Postural and articular stress at work
Almost half of all workers in France, or 8.4 million people, are exposed to at least one type of severe postural or articular stress, affecting more than two thirds of manual workers and one in five professionals. Postural stress can be divided into three main categories: tiring positions, strain-inducing postures and vertebral stress. The consequences for workers’ health depend on various factors, including the duration of exposure.
Postural and articular stress contribute to work-related strain, leading to wear and tear, premature ageing and illness. In particular, they can cause rheumatological problems in the limbs, which are more frequent in workers aged over 55 years. The consequences for workers’ health depend on various factors, including the length of time that they are exposed to this physical stress.
According to the SUMER 2003 survey, 32% of workers are exposed to tiring positions, such as frequent walking about, prolonged periods of standing and constant repetitive movements. Some 21% of workers are exposed to strain-inducing postures, such as kneeling, keeping their arms raised or crouching. A further 10% of workers are exposed to vertebral stress, maintaining their head and neck in the same position over a long period.
In all, 48% of workers, or 8.4 million people in France, are subject to at least one type of severe postural or articular stress: this total comprises more than 66% of manual workers, compared with slightly more than 20% of managerial workers.
Strain-inducing postures affect mainly manual workers, such as skilled tradespersons but also those employed (predominantly women) in sales jobs or domestic services. Tiring positions tend more to affect industrial manual workers. Female industrial manual workers are particularly affected by repetitive movements, while female professionals and managerial workers are prone to vertebral stress.
Three main categories
Severe postural stress can be grouped under three main categories:
- tiring positions, which include standing, walking about and repetitive movements for more than 20 hours a week;
- strain-inducing postures: kneeling, keeping arms raised, crouching or twisting the body for more than two hours a week;
- vertebral stress: maintaining the head and neck in a fixed position for more than 20 hours a week.
Almost one third of workers (32%) are exposed to tiring positions. It applies to almost twice as many workers aged under 25 years as older workers. Manufacturing workers are particularly affected, as are workers completing installation or repair tasks, cleaners, security guards and domestic workers.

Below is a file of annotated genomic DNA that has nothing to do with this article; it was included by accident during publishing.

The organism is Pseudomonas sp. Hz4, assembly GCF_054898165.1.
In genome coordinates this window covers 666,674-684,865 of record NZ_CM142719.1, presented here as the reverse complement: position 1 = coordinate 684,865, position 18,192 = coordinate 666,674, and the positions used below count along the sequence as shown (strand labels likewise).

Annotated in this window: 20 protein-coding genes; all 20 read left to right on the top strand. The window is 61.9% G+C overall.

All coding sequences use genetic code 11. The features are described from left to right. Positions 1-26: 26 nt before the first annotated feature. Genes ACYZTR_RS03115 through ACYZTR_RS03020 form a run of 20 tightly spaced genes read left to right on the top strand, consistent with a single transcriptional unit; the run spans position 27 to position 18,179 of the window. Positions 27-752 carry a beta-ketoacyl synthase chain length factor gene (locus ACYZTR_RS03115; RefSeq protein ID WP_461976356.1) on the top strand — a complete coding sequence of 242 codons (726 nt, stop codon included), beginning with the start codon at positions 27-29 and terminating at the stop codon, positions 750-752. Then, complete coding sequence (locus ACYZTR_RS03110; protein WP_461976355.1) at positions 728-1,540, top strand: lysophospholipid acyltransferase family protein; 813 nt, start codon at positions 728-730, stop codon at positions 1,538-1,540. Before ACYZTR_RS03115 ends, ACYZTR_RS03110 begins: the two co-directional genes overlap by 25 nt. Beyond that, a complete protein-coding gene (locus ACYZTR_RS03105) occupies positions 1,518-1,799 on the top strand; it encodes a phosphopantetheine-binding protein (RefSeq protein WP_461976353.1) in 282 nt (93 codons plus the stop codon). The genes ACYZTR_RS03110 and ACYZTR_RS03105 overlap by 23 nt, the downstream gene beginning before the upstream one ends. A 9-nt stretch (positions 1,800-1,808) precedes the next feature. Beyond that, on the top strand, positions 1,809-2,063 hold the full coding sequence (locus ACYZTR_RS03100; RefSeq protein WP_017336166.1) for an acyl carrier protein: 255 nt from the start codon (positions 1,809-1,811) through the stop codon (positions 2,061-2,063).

Exposure to repetitive movements is often experienced alongside other risk factors for musculoskeletal disorders, including lack of autonomy at work or social support.
Repetitive movements mainly concern female manual workers: almost half of unqualified female workers are exposed to them, with the proportion rising even higher in some sectors, such as textiles.
Some 21% of workers are exposed to strain-inducing postures, working for more than two hours a week on their knees, keeping their arms raised, crouching down or twisting their body. Workers aged under 25 years are more prone to this than older workers, and men are more frequently affected than women. Strain-inducing postures are found particularly in the construction sector and in farming. They primarily affect male unskilled manual workers working in craft industries and women employed in domestic services.
Some 10% of workers maintain a fixed position of the head and neck for more than 20 hours a week; however, this proportion rises to as much as 25% in the financial services and textiles sectors.
This stress results mainly from working at a screen, generally at a computer: 75% of people adopting a fixed position of the head and neck work at a screen. Vertebral stress can also be associated with precision work or driving vehicles. It often accompanies repetitive work.
In general, women are more affected than men: 13% compared with 8%.
Cumulative risk factors
Postural and articular stress often result from a combination of strain-inducing postures and tiring positions. In addition, they are frequently associated with other risk factors, such as chemicals, extreme temperatures, and shift work.